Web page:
Increase conversion rates to boost revenue

Increase conversion rates to boost revenue
30 JULY 2013 6:34 AM

The single easiest way to increase your online revenue is by focusing on conversions.

As hoteliers know, the most profitable business is direct business. Online travel agencies take as much as 25% of your online revenues. So at a \$100 rate, hoteliers will only receive \$75. With such a heavy discount, an over-reliance on these OTAs will certainly tear your rate apart.

With the vast array of companies that contact your marketing department, it can be confusing to understand what it is that would make the greatest impact in your Internet bookings today. If you analyze the math though, the quickest way to increase revenues isn't another ad campaign, email blast, partner program or other marketing program; it's your conversion rate.

 Sam Trotter

Let's run the math:

• 100,000 visits
• 0.5% conversion rate
• \$250 average purchase
• \$125,000 total Internet booking engine revenues

Goal: Increase revenues by \$25,000 in the same period. Here are the three ways to do it:

• Increase your number of visits by 20,000 visits, using search engine optimization, system management mode and pay-per-click.
• Increase average purchase by \$50 through packages, upgrades, tours, etc.
• Increase conversion rate by only 0.1%

Which one would take the least amount of effort to achieve out of these three? It is your conversion rate. Convincing just one extra person out of every 1,000 nets you the same amount as attracting an additional 20,000 visits.

A lot of hoteliers I meet are truly baffled by this concept. They talk about the innovative marketing programs they are participating in and their fantastic return on investment for their ad campaigns, but at the end of the day, a 20:1 ROI only exists within remarketing campaigns; there are simply not enough clicks available to replace the need to focus on conversions.

For those who don't know what I mean by conversion rate, the equation is simple. Conversions equal the number of reservations divided by visits to the website. The higher the percentage, the better you are performing. In order to be able to find this number you should have some sort of analytics code embedded in your website. The most popular and free program is provided by Google Analytics. Ask your web developer to embed the code in your site and within your booking engine. Once the code is embedded, you will also need to update your website's privacy policy to reflect the code that you have placed on your site.

With your new analytics code in place, you will now have access to the number of visits that come to your site. With your Internet booking provider or through your newly embedded code, take a look at your conversion rate. If it is south of 1%, it is time to start looking hard at your website and your online presence in general.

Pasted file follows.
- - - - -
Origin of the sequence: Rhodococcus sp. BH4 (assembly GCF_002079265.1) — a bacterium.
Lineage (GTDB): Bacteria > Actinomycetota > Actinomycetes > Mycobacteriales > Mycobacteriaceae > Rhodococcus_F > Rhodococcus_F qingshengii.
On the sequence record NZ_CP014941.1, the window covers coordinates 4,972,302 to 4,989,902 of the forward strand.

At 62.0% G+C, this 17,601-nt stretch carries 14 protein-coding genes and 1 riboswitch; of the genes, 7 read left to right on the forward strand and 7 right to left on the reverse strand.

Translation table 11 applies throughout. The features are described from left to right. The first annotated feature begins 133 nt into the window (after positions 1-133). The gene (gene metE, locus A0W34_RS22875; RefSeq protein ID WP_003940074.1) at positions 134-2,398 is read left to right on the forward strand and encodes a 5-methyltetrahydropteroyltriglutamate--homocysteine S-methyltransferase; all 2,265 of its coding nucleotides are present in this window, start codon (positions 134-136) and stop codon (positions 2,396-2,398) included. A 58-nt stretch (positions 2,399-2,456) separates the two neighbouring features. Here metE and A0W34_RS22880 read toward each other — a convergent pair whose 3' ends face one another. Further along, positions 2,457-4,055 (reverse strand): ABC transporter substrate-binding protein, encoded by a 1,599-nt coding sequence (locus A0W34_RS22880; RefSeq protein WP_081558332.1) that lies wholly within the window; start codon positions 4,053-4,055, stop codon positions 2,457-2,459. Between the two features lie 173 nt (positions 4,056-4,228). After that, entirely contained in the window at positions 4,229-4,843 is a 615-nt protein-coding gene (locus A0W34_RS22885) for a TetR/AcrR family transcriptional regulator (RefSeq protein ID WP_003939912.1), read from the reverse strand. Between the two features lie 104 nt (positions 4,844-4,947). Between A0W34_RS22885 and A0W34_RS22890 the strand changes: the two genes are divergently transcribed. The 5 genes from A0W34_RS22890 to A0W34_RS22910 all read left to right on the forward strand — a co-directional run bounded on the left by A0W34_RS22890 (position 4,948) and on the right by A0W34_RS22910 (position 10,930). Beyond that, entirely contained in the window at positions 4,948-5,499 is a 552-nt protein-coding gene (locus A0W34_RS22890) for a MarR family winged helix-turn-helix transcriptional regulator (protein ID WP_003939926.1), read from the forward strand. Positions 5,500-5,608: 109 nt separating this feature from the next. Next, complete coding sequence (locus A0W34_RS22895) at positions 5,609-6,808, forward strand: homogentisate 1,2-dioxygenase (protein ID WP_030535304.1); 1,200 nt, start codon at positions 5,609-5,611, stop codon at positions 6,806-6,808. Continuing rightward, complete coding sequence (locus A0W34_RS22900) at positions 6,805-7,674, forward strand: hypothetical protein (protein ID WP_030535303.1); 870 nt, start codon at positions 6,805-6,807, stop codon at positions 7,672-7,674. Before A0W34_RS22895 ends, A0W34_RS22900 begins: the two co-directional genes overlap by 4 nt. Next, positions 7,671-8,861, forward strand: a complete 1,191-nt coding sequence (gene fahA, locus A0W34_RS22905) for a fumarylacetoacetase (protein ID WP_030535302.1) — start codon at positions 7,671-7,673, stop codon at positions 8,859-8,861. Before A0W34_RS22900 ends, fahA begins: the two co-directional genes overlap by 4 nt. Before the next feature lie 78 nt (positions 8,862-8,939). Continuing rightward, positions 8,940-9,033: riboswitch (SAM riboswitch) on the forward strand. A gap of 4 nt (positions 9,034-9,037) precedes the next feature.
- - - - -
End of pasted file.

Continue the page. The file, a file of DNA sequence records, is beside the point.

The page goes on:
There are a large host of factors that could be bringing your conversions down.

Review rate strategy and parity
Some of your partners might be offering a wholesale rate on another site without your knowledge. It happens all of the time on sites you have never heard of. Navigate to Kayak and shop various dates. Make a note of all of your parity issues, dates and sites and review with your revenue management team.

• How are photos communicating your hotel?
• When was the last time you redesigned your website? What does your old site communicate to potential guests?
• How fast do pages load? If it’s slow, then more visitors will abandon your site.
• Are the calls to action well placed on your Web pages? A calendar booking widget where dates can be selected immediately on your home page will increase your conversions.
• What is the quality of your online booking engine? Does it communicate trust?
• Is the Web design clean and easy to navigate?
• What is the mobile booking experience like? Have you ever done it?
• Is there a good reason to book on your Internet booking engine over an OTA?
• Is a promo code at the last minute causing exits from your booking engine?
• How is the user experience? How can you improve?
• How is the website performing across the common browsers?
• What is the quality of the traffic that is coming into your site?
• How are certain links performing?
• What are your top unbranded search queries? Are you capitalizing on those search terms?
• What is your exit rate? Is it high?

Other factors to consider:

• Poor reviews will reduce your credibility to handle a guest's credit-card information;
• spelling errors or poor sales copy; and
• external marketing campaigns such as LivingSocial will temporarily reduce your conversion rates due to an influx of traffic that is incentivized to book elsewhere. Make note of campaign start and end dates as you track your performance.

There is a certain amount of art and science that go into increasing conversion on your hotel's website. Fortunately, there is no longer a need to guess since everything is now being tracked. Make notes, review your conversion rates, get feedback and remember that the single easiest way to increase your online revenues is by focusing on conversions.

Sam Trotter is portfolio eCommerce Manager at Boutique Hospitality Management. Besides focusing on website revenues, Sam dives into how technology can positively influence a hotel's business. A self-confessed data junky, Sam Trotter provides news and analysis on website design, applications, marketing programs and other digital trends that are or will affect a hotel's business. To continue the dialogue or for the latest technology news that impacts your hotel, follow him on http://twitter.com/sammy_miami or at http://linkedin.com/in/samtrotter.

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